A few years ago I went to the funeral of a fellow minster, called David. He was one of those very gentle souls. His grand-daughters read out a letter he had written to them when, as seven year olds, they’d asked who God was and where God lived.
God doesn’t have an address like 130 Remuera Road. Mummy and daddy love each other. God is the love between them. Where there is love there is God, so God couldn’t have just one address. You can’t see this love but it’s a pretty powerful force.
I don’t think that I can talk directly to God, and I don’t think you can either. The reason for this is that God doesn’t have a body with ears on so I don’t try to talk to God. I like to be quiet a lot, and in the quietness I think about all the love I see all around me. This makes me glad and happy and helps me to be more loving myself. I feel I am a part of that love.
I wonder what the atheist would say to that. So, I write and ask. Then I wonder what the Christian would say to that. So I write and ask too. Both reply. One accuses me of being overly simplistic. The other asks for more explanation.
I once heard a lecture by Dr Alison Gopnik, a naturalist philosopher, who spoke about what we can learn from children under the age of five.
One of the more interesting experiments she had [seen on video] was when an assistant brought a complicated toy into the room, handed it to a four-year-old and left. The child then spent half an hour exploring everything that toy could do.
This was compared with the same assistant bringing the same toy into another room, handing it to another four-year-old, but this time explaining that if you squeezed one part of it the toy would honk. The child then spent half an hour honking the toy, and failing to find out how it did anything else.
Sometimes I think that’s what the Church has done to God. We’ve told people that God is like a toy that makes a honking noise. You squeeze and God honks. True believers, to elongate the metaphor, might celebrate honking and be dismissive of any other understanding of God. They are F.A.T. honkers.
If God is not creatively explored but limited to one dimension like honking, it is not surprising that people feel more comfortable with the atheist label. Such a limited ‘toy’ hardly expands the imagination and the heart. Mind you an atheism that limits knowledge to what is currently known, observable and verifiable is not much better. Is atheism a philosophy that promotes mutuality, justice, and self-giving love? For that matter, what’s the evidence Christianity is?
I am one of those strange Christians who look forward to this church season of Trinity which we are currently in. Not because I believe in a triumvirate of divine beings who share socks and rule the universe, rather because of my unbelief in the literal possibility of it all.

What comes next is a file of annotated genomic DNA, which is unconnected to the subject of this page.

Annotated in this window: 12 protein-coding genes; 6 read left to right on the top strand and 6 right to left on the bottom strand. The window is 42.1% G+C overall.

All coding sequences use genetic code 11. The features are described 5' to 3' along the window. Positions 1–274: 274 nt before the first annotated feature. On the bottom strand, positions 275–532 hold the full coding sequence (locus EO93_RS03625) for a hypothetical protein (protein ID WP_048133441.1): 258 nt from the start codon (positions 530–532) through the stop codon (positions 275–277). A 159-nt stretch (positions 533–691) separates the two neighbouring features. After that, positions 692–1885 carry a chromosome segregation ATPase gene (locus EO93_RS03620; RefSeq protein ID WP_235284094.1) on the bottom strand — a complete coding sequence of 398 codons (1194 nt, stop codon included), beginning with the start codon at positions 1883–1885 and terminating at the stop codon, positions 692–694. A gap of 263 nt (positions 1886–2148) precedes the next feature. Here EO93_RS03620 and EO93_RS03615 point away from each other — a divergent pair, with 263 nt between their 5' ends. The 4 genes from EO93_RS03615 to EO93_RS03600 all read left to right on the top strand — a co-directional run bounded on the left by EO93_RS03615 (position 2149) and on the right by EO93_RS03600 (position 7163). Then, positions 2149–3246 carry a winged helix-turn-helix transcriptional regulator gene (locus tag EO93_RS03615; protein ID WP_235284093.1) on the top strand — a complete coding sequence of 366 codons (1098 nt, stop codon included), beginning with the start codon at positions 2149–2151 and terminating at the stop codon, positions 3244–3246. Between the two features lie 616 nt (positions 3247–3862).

For me Trinity points to mystery rather than revelation, to art rather than reason, and to a musical movement rather than a clear, defined theology. It suggests to me that God is more a way of participating in sacred communion. In history this way has been called love.
Trinity therefore is a code word for a very big canvas on which to draw God. This God can’t be drawn in a fixed form [like a golden calf]. This God can’t be drawn by one person. This God exhausts the colours on offer – even 64 colours! This God is a-theistic [theism gets stuck like that gold calf]. This God is ever-changing [can love remain static?].
I posit these ideas about Trinity in the hope that no one will take them as true or orthodox. [We’ve had an overkill of ‘true’ and ‘orthodox’ in the Church]. I posit them simply as one who keeps trying to open his heart to explore, question, and wonder. If they resonate with your experience then like useful garments put them on for a while. But when they no longer work for you, adapt them or toss them away. Be faithful to the quest not to ideas, or the promulgators of ideas, along the way.
I posit these ideas too in the hope they will assist in creating a safe space for others to explore, question, and wonder upon the vast mystery called God. That’s what I took from Dr Gopnik’s research: build safe environments for investigative learning, rather than making students into memory sticks for others’ ideas.
In a similar vein David concludes his letter to his grand-daughters:
Grown-ups might not know all the answers but it’s important to keep asking the questions. I’ve tried to answer yours as best as I can. If you have any more questions, or want to talk any more about the questions in your letter and my replies to them please write again.
Your loving Grandpa.
[i] George A. Maloney, SJ, Singer of the New Song: A Mystical Interpretation of the Song of Songs, Notre Dame, Indiana: Ave Maria Press, 1985, p.14-15.
[ii] All I Needed To Know I Learned In Kindergarten p.48